Bringing in all of these new outside resources is only going to slow this down too. There is a well known software management law known as Brook's law that identified this from work done at IBM.
[quote]Brooks's law: Adding manpower to a late software project makes it later. A man-month is a concept of a unit of work proportional to the number of people working multiplied by the time that they work; Brooks's law says that this relation is a myth, and is hence the centerpiece of the book.
Complex programming projects cannot be perfectly partitioned into discrete tasks that can be worked on without communication between the workers and without establishing a set of complex interrelationships between tasks and the workers performing them.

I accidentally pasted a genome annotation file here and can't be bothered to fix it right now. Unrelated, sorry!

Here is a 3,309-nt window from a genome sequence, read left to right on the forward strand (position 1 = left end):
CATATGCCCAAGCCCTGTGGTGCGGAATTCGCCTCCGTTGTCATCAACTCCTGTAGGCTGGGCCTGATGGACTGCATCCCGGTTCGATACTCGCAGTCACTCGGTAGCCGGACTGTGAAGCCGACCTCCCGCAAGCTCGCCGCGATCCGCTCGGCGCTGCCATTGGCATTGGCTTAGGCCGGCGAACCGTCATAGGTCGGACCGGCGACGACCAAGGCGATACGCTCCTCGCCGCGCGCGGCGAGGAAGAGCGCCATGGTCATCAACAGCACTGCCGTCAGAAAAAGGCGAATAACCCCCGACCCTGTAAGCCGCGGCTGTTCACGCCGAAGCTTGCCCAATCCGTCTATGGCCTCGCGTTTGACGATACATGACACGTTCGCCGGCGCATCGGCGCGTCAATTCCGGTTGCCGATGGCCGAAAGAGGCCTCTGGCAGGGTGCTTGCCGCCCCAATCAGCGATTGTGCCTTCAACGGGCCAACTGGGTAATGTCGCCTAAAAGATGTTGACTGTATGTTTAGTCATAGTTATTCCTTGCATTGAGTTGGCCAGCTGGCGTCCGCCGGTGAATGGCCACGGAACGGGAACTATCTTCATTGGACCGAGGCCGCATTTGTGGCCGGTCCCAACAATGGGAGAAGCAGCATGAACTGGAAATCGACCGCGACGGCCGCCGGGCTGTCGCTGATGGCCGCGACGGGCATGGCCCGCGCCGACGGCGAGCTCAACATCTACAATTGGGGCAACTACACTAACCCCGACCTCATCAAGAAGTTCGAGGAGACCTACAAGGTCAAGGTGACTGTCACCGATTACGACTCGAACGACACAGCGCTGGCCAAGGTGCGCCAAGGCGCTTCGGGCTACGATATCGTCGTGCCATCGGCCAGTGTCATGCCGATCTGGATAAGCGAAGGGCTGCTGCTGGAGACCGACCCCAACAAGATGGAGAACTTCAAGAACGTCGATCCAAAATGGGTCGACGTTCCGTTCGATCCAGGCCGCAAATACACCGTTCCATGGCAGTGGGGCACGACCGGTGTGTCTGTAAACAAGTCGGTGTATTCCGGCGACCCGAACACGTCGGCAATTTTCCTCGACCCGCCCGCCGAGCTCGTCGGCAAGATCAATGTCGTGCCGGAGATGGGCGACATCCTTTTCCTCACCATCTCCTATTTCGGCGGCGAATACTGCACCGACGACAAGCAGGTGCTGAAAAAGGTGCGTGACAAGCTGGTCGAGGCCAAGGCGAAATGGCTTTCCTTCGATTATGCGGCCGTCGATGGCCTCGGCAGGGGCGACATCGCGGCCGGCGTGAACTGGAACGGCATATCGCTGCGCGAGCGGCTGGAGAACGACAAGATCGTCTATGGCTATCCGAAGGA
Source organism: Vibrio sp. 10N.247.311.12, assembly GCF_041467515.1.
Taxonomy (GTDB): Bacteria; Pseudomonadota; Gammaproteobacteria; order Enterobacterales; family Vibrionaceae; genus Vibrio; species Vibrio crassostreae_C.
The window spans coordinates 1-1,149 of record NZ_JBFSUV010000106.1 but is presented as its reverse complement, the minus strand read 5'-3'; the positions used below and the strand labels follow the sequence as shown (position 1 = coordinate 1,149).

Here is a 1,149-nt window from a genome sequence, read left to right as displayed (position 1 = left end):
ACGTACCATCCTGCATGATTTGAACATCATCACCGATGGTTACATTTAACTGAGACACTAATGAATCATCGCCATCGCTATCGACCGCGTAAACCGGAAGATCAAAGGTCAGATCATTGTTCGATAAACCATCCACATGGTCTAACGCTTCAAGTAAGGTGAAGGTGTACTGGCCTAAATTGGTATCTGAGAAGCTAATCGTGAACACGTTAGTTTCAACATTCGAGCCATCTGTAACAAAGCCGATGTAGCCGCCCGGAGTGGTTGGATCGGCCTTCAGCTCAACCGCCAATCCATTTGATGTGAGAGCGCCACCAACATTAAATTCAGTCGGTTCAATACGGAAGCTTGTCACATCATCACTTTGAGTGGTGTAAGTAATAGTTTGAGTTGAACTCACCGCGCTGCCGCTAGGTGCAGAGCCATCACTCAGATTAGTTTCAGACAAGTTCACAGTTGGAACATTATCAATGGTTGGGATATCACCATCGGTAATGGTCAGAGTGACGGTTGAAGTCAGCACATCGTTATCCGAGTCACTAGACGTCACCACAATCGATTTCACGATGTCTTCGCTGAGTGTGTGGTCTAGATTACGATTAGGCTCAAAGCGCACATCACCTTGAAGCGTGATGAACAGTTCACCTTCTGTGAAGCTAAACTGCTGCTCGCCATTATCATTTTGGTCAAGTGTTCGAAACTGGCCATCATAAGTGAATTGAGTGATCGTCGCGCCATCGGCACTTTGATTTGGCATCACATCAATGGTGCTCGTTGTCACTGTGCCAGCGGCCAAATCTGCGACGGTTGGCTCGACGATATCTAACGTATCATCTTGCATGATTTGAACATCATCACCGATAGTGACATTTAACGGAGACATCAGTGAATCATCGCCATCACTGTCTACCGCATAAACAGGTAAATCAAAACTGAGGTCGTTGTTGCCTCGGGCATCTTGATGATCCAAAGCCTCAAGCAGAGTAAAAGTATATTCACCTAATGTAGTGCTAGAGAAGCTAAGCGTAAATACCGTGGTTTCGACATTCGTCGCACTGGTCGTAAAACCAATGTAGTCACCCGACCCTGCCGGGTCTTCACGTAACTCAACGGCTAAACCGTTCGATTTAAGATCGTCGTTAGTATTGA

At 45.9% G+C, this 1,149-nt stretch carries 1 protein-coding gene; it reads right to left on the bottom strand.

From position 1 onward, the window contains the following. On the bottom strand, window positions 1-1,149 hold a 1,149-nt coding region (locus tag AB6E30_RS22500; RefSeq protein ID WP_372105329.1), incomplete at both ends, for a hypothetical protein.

Therefore, assigning more programmers to a project running behind schedule will make it even later. This is because the time required for the new programmers to learn about the project and the increased communication overhead will consume an ever increasing quantity of the calendar time available. When n people have to communicate among themselves, as n increases, their output decreases and when it becomes negative the project is delayed further with every person added.
•Group intercommunication formula: n(n - 1) / 2
•Example: 50 developers give 50 · (50 – 1) / 2 = 1225 channels of communication.
This post was edited on 10/24 at 9:55 am